As the coronavirus worldwide pandemic spreads, the ramifications for any business has gone from temporary disruption to a serious impedement. The worst-case scenario is mass quarantines, widescale mandated business shutdowns, scores of sick employees, and massive supply chain disruption.

First detected in December 2019 in Wuhan, China, the coronavirus has spread globally to more than 120 countries, sickening more than 130,000 people and killing nearly 5,000 as of March 13.

Here are 10 steps your business can take to mitigate risks in case of a coronavirus pandemic.

1. Follow the advice, warnings, and guidelines issued by federal, state, and local government. In many cases, your business will not have a choice. Soon, quarantines could be mandatory, businesses may be closed, and travel will be restricted or banned in hardest-hit areas. Health facilities will be overwhelmed, emergency response times will be slowed. There will be some warning signs that such measures are coming, but they may evolve rather quickly. Watch for regular and widespread health alerts coming from local governments and if they start ramping up efforts to control the pandemic.

2. Closely monitor the health of employees. In China, this has come to mean checking the temperature of everyone arriving and leaving work and sending anyone with a fever home to a 14-day quarantine. That may seem extreme, but clearly, sick employees should stay home. Employees showing any symptoms should be strongly encouraged to work remotely, and many companies in the United States have made remote working mandatory. Stress prevention measures like hand-washing and good hygiene. If the local healthcare system becomes overwhelmed, ramp up employee access to third-party doctors or telemedicine. Employees should learn what a protective mask can do—prevent a sick person from infecting someone else—and what it likely cannot do, which is prevent a healthy person from getting sick.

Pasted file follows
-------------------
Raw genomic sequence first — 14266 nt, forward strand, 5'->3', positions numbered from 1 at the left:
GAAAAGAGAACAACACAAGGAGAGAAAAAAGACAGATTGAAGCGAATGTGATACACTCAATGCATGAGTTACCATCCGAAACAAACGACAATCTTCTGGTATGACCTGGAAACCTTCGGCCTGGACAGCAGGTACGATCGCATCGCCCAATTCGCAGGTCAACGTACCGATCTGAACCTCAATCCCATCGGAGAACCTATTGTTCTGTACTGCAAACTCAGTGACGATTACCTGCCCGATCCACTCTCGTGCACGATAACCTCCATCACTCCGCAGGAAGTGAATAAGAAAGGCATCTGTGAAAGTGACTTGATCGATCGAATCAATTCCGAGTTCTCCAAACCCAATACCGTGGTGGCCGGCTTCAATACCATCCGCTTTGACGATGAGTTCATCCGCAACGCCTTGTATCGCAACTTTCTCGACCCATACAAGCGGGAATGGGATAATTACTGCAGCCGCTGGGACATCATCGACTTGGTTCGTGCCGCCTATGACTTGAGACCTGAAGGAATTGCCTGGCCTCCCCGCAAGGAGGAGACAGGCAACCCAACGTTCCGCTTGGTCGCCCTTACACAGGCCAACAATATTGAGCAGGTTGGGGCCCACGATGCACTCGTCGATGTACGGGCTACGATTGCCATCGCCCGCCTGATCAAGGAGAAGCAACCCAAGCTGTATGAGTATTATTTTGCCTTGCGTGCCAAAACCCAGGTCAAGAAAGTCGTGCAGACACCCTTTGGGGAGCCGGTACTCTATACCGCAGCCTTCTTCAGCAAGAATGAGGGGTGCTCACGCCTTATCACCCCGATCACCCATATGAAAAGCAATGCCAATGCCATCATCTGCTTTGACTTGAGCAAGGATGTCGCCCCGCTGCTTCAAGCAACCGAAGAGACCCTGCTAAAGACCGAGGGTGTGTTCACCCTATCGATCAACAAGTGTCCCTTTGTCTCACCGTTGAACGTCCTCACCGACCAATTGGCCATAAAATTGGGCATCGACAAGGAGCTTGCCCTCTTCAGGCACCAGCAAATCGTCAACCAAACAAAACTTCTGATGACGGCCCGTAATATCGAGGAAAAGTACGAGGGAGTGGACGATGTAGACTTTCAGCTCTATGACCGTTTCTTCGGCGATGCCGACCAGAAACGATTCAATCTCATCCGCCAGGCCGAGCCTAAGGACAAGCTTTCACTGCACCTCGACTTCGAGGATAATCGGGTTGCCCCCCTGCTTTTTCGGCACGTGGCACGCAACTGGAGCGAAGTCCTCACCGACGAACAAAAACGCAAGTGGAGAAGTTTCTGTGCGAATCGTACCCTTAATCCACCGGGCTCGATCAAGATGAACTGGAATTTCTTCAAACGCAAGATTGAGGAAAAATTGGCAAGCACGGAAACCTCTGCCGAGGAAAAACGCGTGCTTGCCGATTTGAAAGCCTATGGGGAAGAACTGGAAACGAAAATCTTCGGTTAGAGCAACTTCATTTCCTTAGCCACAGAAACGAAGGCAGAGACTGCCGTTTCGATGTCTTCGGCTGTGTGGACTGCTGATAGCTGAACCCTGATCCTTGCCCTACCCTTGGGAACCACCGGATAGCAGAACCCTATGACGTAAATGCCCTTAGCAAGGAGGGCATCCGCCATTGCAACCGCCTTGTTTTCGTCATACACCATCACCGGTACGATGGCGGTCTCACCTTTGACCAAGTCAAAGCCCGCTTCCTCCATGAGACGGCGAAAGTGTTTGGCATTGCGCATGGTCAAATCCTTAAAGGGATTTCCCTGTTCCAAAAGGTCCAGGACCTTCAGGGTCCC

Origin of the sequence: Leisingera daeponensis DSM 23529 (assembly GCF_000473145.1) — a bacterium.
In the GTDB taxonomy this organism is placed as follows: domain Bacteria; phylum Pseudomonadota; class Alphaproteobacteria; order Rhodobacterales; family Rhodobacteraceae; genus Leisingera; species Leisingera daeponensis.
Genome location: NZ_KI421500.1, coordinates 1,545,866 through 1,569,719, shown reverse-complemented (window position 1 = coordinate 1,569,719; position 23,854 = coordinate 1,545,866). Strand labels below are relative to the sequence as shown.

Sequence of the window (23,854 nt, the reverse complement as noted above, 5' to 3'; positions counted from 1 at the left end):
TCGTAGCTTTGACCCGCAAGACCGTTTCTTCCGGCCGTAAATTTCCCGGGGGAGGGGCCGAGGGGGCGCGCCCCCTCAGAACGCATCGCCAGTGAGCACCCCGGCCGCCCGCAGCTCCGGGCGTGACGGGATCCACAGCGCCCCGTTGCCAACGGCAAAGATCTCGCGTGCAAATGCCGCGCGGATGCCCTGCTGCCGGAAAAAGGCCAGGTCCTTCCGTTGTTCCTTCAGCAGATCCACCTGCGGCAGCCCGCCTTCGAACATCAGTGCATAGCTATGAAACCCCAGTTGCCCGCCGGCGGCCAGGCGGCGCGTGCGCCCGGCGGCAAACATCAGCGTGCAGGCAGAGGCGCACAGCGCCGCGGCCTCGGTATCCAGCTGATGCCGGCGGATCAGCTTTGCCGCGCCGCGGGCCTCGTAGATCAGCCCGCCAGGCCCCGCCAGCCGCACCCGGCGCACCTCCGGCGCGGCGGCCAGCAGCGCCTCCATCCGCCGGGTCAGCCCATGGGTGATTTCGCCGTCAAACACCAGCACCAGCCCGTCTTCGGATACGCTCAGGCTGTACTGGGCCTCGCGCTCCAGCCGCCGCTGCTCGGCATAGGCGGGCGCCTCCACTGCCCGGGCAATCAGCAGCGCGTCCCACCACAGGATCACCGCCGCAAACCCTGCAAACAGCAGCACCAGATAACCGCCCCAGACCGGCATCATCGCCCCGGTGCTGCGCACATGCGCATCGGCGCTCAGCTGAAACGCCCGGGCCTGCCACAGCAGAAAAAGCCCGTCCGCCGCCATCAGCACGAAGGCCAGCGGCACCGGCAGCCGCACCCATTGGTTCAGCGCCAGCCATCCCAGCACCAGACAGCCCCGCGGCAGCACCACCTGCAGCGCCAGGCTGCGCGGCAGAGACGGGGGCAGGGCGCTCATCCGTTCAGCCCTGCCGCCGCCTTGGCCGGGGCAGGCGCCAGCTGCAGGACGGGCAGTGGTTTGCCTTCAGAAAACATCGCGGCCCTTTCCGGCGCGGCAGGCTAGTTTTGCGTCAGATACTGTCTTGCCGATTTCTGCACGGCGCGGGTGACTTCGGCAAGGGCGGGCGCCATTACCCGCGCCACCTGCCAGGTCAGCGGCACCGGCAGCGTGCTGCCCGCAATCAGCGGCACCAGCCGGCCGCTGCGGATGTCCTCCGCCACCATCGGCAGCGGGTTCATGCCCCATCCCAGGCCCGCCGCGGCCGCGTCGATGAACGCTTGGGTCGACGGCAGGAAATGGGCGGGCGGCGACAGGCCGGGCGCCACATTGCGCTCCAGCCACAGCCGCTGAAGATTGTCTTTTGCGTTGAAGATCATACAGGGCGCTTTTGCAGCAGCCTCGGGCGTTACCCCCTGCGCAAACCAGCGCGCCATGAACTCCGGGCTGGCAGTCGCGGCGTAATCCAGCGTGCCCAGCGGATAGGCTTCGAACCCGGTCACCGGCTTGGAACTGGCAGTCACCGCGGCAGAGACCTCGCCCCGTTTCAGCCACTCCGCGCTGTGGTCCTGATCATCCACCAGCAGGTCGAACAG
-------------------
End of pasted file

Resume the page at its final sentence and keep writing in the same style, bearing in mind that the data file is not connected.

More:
3. Establish a pandemic preparedness plan. If your office or workplace can work completely remotely, establish a plan to do so if you haven’t already. If that is not possible, identify key employees who need to be at the workplace and establish a schedule where they come into physical contact with as few coworkers as possible. Limit visits to the workplace by vendors and suppliers. Establish a policy for deliveries to be made to the workplace without employees coming into contact with delivery drivers. Prepare to operate workplaces with a skeleton staff, where most everyone works from home but a few employees rotate into the office on a weekly basis.

4. Communicate, communicate, communicate. Keeping employees up to date on emerging threats—and the company’s response—is of the utmost importance. Spin up your company’s crisis communications now, advised James Green, director of Risk Advisory Services at SAI Global. An informed employee is much less likely to panic and overreact. Employees should be encouraged to watch for signs of sickness in themselves and fellow co-workers and know to whom they should report their concerns.

5. Convey financial risks posed by the coronavirus. With disruptions to supply chains and offices, stores, and businesses shut down, there are real threats to a company’s bottom line in the short and long term. Public companies need to convey these risks to shareholders and regulators, despite the fact the risks are developing and changing by the day.

6. Plan for major supply chain disruptions. In response to the growing coronavirus threat to their supply chains, some businesses have taken steps to reduce their production capacity by 10 percent or more for the next few months, and delay shipments of product by weeks or months, said Green. “Companies should be prioritizing delivery to customers based on revenue and relationships,” he said.

7. Re-examine coronavirus risks associated with third-party suppliers. In addition to the usual risks, analysts should look at risks associated with the countries their suppliers operate in, and those risks should be continuously monitored and updated, said Brian Alster, general manager of third-party risk & compliance at Dun & Bradstreet. If at all possible, start searching for alternative sources for critical components in your supply chain, he said.

8. Restrict non-essential travel. Quarantines and travel bans are snarling business travel all over the world, with most companies imposing bans on all business travel. Travel bans may are upending plans for conferences scheduled for the next 3-6 months, especially those with attendees traveling from abroad.

9. Expect international consumer markets to be hit—hard. Already, China’s huge appetite for consumer goods has taken a demonstrable hit, and it will get worse before it gets better across the globe. 

10. Keep an eye on your deliveries. E-commerce and manufacturing companies should be concerned that they won’t be able to ship products to and from China and other key areas of the world. At the moment, the delivery industry in China is robust and healthy, perhaps even buoyed by the crisis, according to Kedl and a recent story in the New York Times. Anecdotally, everyone in China is having food delivered to their homes, Kedl said. That trend could expand to the United States soon.